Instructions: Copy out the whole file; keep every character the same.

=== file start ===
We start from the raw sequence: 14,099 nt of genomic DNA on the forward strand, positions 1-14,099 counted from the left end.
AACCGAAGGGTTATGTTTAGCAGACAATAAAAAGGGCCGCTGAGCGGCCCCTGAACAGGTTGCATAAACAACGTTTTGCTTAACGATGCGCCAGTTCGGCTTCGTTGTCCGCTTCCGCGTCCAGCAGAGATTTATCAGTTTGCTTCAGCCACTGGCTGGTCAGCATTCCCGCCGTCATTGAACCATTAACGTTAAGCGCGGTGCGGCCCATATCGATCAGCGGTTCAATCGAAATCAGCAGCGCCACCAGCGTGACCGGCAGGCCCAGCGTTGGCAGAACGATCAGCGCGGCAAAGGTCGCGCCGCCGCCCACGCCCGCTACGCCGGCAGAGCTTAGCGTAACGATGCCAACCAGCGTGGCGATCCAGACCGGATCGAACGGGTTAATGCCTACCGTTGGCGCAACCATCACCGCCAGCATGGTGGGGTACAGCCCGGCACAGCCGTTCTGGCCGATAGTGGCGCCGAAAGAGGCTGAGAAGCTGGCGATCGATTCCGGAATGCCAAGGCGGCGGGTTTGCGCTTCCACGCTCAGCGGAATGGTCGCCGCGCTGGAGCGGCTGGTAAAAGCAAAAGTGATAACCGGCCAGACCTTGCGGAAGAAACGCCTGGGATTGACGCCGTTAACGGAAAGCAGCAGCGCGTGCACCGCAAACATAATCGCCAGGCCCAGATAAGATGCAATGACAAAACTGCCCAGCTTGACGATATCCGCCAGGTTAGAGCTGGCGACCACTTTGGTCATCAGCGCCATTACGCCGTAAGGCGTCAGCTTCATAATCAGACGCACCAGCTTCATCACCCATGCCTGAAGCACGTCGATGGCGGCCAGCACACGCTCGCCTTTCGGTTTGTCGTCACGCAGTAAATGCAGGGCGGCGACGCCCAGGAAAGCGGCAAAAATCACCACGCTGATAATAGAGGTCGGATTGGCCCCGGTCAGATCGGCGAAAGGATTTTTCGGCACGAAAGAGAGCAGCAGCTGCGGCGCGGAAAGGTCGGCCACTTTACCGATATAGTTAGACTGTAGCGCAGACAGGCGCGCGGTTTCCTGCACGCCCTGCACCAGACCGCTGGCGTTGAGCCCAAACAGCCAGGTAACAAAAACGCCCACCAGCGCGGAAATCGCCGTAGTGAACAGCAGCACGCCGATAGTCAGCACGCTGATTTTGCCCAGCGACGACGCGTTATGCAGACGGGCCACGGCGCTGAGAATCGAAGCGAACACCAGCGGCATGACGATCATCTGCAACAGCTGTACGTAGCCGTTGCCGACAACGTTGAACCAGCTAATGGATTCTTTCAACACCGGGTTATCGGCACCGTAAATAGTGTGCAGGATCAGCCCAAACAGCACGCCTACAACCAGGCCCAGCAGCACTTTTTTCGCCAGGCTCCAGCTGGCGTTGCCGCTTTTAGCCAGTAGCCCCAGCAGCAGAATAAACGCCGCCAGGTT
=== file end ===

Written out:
We start from the raw sequence: 14,099 nt of genomic DNA on the forward strand, positions 1-14,099 counted from the left end.
AACCGAAGGGTTATGTTTAGCAGACAATAAAAAGGGCCGCTGAGCGGCCCCTGAACAGGTTGCATAAACAACGTTTTGCTTAACGATGCGCCAGTTCGGCTTCGTTGTCCGCTTCCGCGTCCAGCAGAGATTTATCAGTTTGCTTCAGCCACTGGCTGGTCAGCATTCCCGCCGTCATTGAACCATTAACGTTAAGCGCGGTGCGGCCCATATCGATCAGCGGTTCAATCGAAATCAGCAGCGCCACCAGCGTGACCGGCAGGCCCAGCGTTGGCAGAACGATCAGCGCGGCAAAGGTCGCGCCGCCGCCCACGCCCGCTACGCCGGCAGAGCTTAGCGTAACGATGCCAACCAGCGTGGCGATCCAGACCGGATCGAACGGGTTAATGCCTACCGTTGGCGCAACCATCACCGCCAGCATGGTGGGGTACAGCCCGGCACAGCCGTTCTGGCCGATAGTGGCGCCGAAAGAGGCTGAGAAGCTGGCGATCGATTCCGGAATGCCAAGGCGGCGGGTTTGCGCTTCCACGCTCAGCGGAATGGTCGCCGCGCTGGAGCGGCTGGTAAAAGCAAAAGTGATAACCGGCCAGACCTTGCGGAAGAAACGCCTGGGATTGACGCCGTTAACGGAAAGCAGCAGCGCGTGCACCGCAAACATAATCGCCAGGCCCAGATAAGATGCAATGACAAAACTGCCCAGCTTGACGATATCCGCCAGGTTAGAGCTGGCGACCACTTTGGTCATCAGCGCCATTACGCCGTAAGGCGTCAGCTTCATAATCAGACGCACCAGCTTCATCACCCATGCCTGAAGCACGTCGATGGCGGCCAGCACACGCTCGCCTTTCGGTTTGTCGTCACGCAGTAAATGCAGGGCGGCGACGCCCAGGAAAGCGGCAAAAATCACCACGCTGATAATAGAGGTCGGATTGGCCCCGGTCAGATCGGCGAAAGGATTTTTCGGCACGAAAGAGAGCAGCAGCTGCGGCGCGGAAAGGTCGGCCACTTTACCGATATAGTTAGACTGTAGCGCAGACAGGCGCGCGGTTTCCTGCACGCCCTGCACCAGACCGCTGGCGTTGAGCCCAAACAGCCAGGTAACAAAAACGCCCACCAGCGCGGAAATCGCCGTAGTGAACAGCAGCACGCCGATAGTCAGCACGCTGATTTTGCCCAGCGACGACGCGTTATGCAGACGGGCCACGGCGCTGAGAATCGAAGCGAACACCAGCGGCATGACGATCATCTGCAACAGCTGTACGTAGCCGTTGCCGACAACGTTGAACCAGCTAATGGATTCTTTCAACACCGGGTTATCGGCACCGTAAATAGTGTGCAGGATCAGCCCAAACAGCACGCCTACAACCAGGCCCAGCAGCACTTTTTTCGCCAGGCTCCAGCTGGCGTTGCCGCTTTTAGCCAGTAGCCCCAGCAGCAGAATAAACGCCGCCAGGTT